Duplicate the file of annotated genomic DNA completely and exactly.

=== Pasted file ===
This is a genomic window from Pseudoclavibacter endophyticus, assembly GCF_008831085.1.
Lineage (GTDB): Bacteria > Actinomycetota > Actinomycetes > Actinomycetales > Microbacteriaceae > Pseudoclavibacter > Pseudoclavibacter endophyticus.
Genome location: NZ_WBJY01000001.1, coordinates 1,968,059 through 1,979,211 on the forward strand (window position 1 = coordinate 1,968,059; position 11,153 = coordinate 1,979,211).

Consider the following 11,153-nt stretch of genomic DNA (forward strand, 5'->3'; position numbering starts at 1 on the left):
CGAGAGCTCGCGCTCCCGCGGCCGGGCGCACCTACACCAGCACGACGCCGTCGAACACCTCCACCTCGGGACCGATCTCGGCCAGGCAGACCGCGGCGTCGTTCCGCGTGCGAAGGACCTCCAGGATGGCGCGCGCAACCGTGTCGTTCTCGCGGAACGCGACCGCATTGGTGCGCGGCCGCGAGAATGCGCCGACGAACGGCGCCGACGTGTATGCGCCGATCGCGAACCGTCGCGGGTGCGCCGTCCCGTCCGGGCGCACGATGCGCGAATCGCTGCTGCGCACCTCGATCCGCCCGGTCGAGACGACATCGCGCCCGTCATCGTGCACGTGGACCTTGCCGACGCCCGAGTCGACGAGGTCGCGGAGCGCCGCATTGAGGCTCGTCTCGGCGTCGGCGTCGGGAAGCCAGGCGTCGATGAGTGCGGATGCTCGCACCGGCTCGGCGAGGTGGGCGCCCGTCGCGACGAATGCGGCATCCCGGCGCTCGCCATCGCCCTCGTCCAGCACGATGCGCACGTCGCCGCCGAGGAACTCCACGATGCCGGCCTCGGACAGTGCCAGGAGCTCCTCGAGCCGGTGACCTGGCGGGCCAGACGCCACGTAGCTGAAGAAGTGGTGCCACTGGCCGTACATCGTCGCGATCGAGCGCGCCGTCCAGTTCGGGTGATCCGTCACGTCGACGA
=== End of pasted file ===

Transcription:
This is a genomic window from Pseudoclavibacter endophyticus, assembly GCF_008831085.1.
Lineage (GTDB): Bacteria > Actinomycetota > Actinomycetes > Actinomycetales > Microbacteriaceae > Pseudoclavibacter > Pseudoclavibacter endophyticus.
Genome location: NZ_WBJY01000001.1, coordinates 1,968,059 through 1,979,211 on the forward strand (window position 1 = coordinate 1,968,059; position 11,153 = coordinate 1,979,211).

Consider the following 11,153-nt stretch of genomic DNA (forward strand, 5'->3'; position numbering starts at 1 on the left):
CGAGAGCTCGCGCTCCCGCGGCCGGGCGCACCTACACCAGCACGACGCCGTCGAACACCTCCACCTCGGGACCGATCTCGGCCAGGCAGACCGCGGCGTCGTTCCGCGTGCGAAGGACCTCCAGGATGGCGCGCGCAACCGTGTCGTTCTCGCGGAACGCGACCGCATTGGTGCGCGGCCGCGAGAATGCGCCGACGAACGGCGCCGACGTGTATGCGCCGATCGCGAACCGTCGCGGGTGCGCCGTCCCGTCCGGGCGCACGATGCGCGAATCGCTGCTGCGCACCTCGATCCGCCCGGTCGAGACGACATCGCGCCCGTCATCGTGCACGTGGACCTTGCCGACGCCCGAGTCGACGAGGTCGCGGAGCGCCGCATTGAGGCTCGTCTCGGCGTCGGCGTCGGGAAGCCAGGCGTCGATGAGTGCGGATGCTCGCACCGGCTCGGCGAGGTGGGCGCCCGTCGCGACGAATGCGGCATCCCGGCGCTCGCCATCGCCCTCGTCCAGCACGATGCGCACGTCGCCGCCGAGGAACTCCACGATGCCGGCCTCGGACAGTGCCAGGAGCTCCTCGAGCCGGTGACCTGGCGGGCCAGACGCCACGTAGCTGAAGAAGTGGTGCCACTGGCCGTACATCGTCGCGATCGAGCGCGCCGTCCAGTTCGGGTGATCCGTCACGTCGACGA